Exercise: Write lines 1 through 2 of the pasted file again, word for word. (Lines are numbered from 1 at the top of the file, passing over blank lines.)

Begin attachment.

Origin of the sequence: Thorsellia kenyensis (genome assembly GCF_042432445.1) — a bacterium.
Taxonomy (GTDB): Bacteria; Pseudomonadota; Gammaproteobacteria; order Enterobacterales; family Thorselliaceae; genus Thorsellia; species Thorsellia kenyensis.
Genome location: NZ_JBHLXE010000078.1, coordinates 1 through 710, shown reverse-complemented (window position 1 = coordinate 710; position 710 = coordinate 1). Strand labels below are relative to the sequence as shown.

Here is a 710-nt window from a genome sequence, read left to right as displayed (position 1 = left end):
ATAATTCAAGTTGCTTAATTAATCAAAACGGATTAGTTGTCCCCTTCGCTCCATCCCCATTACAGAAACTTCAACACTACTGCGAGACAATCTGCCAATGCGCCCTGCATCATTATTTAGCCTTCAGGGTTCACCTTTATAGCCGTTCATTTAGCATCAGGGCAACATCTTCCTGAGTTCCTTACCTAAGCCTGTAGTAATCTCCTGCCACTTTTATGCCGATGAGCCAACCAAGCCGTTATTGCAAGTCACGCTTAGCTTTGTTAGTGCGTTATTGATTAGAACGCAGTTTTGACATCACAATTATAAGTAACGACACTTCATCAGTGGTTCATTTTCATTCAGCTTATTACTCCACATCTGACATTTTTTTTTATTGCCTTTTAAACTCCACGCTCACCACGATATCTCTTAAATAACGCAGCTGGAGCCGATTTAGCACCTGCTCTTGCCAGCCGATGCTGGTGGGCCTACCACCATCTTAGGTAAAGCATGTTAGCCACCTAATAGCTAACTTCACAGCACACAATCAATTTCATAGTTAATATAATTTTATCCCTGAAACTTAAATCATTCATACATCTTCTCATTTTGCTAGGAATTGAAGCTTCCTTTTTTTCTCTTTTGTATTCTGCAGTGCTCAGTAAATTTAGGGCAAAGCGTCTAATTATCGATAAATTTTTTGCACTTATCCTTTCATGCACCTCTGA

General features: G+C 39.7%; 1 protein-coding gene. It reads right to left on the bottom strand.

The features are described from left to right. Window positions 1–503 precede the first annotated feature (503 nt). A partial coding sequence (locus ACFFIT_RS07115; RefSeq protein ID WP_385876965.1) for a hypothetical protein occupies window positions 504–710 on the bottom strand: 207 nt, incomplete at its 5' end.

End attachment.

Origin of the sequence: Thorsellia kenyensis (genome assembly GCF_042432445.1) — a bacterium.
Taxonomy (GTDB): Bacteria; Pseudomonadota; Gammaproteobacteria; order Enterobacterales; family Thorselliaceae; genus Thorsellia; species Thorsellia kenyensis.